The Monday of the last full week in January is dubbed Blue Monday, or the Most Depressing Day of the Year. Why? Short days, cold weather in most places, broken resolutions, and the extra pounds and higher bills that accompany post-holiday letdown combine to make people feel especially low on Blue Monday, some researchers say. This year, Blue Monday hits on January 23.
“No research formally targets Blue Monday as a target date for depression,” observes Michael Brodsky, M.D., a psychiatrist and medical director of Bridges to Recovery, a residential treatment center in Bel Air. “But certainly the period after the holidays poses a high risk of blues or depression.”
Before you make up your mind to stay under the covers on Blue Monday, here are some hints you can follow between now and January 23 to beat the blues:
- Don’t go it alone. Dr. Brodsky advises spending time with family and friends to counteract the bereft feelings many people experience in January. “Nothing makes winter isolation worse than being alone,” he says.
- Go easy on yourself. If you made ambitious New Year’s resolutions to quit smoking, drop the number on the scale significantly, or clean up your finances, good for you. But if you’ve already had a smoke, snuck in a few cupcakes, skipped the gym, or stashed the credit card bill, don’t give up. Break down your original big resolution into smaller, more realistic steps. A refashioned resolution with more achievable goals can help you avoid feeling depressed, overwhelmed, or certain to fail. For example, exchange “get out of debt” for “pay X amount every month” to reduce what you owe. Celebrate each accomplishment, no matter how modest.
- Curb the cocktails. Alcohol interferes with mood and disrupts sleep, and often deepens feelings of depression.
- Make yourself a blue-plate special to banish the blues. Pile it high with foods that can help lift your mood. Salmon, tuna, or other fatty fish provide omega-3s, which may boost your brain’s ability to transmit the feel-good chemical, serotonin. The fish also delivers vitamin D – vitamin D deficiency is associated with an increased likelihood of depression, according to a 2010 study in the Archives of Internal Medicine. These findings were reinforced by a new, larger study conducted at UT Southwestern Medical Center in Dallas and published in Mayo Clinic Proceedings in November. Try tryptophan-rich turkey to help your brain produce serotonin and melatonin, which is needed for sleep. And the lean protein helps you to feel alert and less fatigued. Bring on the spinach, asparagus, and broccoli for extra folate. Low folate levels are linked to symptoms of depression.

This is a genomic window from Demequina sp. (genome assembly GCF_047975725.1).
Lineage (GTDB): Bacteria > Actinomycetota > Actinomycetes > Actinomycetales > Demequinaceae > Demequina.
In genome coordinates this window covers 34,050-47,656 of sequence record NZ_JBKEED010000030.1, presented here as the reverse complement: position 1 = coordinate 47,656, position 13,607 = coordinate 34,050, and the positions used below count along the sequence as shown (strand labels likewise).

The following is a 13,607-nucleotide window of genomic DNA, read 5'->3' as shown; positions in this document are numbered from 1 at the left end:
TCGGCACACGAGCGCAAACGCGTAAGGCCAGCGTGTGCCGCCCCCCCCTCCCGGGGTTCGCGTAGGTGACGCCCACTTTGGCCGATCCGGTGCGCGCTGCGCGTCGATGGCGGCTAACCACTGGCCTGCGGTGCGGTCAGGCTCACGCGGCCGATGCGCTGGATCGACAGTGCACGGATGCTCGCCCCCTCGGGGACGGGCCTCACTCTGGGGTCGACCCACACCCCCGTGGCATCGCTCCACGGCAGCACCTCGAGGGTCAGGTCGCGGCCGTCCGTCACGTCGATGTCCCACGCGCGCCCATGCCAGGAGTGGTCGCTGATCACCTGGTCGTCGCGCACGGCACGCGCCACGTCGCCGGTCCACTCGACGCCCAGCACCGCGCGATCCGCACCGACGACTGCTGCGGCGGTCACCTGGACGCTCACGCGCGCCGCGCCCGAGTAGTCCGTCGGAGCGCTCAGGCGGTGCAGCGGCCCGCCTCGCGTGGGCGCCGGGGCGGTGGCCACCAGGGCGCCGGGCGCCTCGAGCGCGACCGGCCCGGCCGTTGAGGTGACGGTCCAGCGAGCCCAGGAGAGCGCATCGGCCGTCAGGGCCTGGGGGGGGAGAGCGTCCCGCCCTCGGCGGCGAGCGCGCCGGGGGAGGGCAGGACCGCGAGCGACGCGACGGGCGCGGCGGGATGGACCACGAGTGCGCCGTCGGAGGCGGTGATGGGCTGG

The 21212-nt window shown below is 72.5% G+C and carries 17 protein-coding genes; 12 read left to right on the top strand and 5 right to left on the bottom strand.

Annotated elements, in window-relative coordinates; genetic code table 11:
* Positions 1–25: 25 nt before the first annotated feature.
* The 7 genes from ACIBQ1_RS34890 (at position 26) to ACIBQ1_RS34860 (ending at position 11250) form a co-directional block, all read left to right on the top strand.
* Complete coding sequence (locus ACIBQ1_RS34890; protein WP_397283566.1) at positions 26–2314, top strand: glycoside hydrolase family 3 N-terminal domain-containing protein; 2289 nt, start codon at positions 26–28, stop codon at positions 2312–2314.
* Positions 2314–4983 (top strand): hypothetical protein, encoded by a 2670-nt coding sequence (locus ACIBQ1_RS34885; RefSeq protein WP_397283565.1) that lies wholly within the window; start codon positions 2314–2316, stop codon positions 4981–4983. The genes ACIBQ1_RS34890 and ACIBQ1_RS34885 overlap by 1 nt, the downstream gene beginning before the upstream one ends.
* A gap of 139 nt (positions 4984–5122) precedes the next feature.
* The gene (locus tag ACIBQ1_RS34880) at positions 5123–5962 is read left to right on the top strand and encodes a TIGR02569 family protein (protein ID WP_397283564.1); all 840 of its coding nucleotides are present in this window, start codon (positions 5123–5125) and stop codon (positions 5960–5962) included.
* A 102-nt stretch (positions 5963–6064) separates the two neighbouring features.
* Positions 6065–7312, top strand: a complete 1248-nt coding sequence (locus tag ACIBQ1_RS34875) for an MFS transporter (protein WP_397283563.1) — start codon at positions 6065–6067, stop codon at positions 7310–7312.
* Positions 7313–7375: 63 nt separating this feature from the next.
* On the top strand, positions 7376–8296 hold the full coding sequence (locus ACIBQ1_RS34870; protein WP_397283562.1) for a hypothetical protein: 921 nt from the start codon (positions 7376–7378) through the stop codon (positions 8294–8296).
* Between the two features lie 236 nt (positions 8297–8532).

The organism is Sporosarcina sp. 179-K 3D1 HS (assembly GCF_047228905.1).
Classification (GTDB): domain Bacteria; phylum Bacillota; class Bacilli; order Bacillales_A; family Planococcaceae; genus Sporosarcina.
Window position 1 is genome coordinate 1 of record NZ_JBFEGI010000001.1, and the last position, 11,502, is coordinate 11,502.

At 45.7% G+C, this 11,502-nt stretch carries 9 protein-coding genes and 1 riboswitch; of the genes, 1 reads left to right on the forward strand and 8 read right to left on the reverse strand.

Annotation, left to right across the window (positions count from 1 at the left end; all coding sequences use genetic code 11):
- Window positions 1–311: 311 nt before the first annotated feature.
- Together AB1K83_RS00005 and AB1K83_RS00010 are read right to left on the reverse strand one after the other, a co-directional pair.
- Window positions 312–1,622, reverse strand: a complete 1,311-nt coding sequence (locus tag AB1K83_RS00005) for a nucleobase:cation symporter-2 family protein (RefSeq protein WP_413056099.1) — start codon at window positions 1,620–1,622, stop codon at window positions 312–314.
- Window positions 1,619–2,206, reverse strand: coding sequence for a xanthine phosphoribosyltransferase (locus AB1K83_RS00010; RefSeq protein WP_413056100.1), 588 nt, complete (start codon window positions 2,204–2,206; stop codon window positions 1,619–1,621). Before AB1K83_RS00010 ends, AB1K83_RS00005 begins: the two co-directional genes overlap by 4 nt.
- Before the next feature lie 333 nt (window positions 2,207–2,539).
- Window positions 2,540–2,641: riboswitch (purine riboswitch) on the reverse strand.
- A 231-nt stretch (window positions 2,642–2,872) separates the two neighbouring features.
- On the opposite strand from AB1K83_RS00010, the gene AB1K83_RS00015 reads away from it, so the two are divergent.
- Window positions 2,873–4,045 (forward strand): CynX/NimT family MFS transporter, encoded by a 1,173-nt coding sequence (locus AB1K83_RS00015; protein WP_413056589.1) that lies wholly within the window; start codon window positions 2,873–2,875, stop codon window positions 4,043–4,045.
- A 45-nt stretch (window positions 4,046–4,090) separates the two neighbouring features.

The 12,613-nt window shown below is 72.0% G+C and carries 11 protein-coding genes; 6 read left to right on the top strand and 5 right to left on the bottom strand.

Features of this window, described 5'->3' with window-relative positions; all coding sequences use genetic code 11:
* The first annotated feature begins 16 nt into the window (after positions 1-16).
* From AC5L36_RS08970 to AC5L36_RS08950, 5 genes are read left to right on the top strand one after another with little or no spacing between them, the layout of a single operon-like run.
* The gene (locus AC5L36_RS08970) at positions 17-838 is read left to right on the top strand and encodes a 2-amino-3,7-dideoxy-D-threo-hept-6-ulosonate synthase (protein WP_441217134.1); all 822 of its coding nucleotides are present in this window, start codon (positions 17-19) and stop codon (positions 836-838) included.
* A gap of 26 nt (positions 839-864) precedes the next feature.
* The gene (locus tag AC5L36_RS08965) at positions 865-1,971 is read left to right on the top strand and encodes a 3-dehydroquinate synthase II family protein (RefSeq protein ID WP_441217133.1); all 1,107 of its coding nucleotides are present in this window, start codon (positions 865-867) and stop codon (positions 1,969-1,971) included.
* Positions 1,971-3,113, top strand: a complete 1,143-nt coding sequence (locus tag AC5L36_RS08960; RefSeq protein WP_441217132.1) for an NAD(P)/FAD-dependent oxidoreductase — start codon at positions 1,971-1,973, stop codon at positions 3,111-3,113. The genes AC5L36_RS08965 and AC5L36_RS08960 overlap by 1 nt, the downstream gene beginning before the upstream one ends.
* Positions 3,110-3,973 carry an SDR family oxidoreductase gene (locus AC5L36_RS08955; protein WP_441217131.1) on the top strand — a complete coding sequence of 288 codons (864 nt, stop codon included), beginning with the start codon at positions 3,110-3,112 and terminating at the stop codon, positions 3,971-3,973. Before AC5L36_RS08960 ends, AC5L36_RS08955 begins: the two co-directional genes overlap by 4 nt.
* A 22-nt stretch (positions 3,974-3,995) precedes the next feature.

- Lift depression with exercise. Feeling blue can dampen your motivation to exercise, creating a vicious circle of inertia and increased depression. But here’s the good news: even light activity helps. If the idea of running or other vigorous exercise makes you feel like you want to lie down, take a 10- or 15-minute walk. Have a friend join you for companionship and to shift your focus. In a population study of more than 40,000 people, Norwegian researchers found that light activity — defined as anything not leading to being sweaty or out of breath — was associated with significantly less depressive symptoms.
- Get help if you need it. It’s important to be evaluated for depression if you are having trouble functioning, says Jeffrey Litzinger, M.D., a psychiatrist who practices in Los Alamitos. Red flags include being late for work, missing work, and comments from friends and family that that you seem depressed. Marked changes in appetite, weight, or sleep patterns may also signal something more than the temporary blues. “Having a family member who has a history of treatment for depression is another indicator that you should seek help,” Dr. Litzinger says. He also notes that a pattern of depression every year after the holidays may warrant an evaluation for seasonal affective disorder, or SAD, which are episodes of depression that occur at a certain time of year, usually in winter.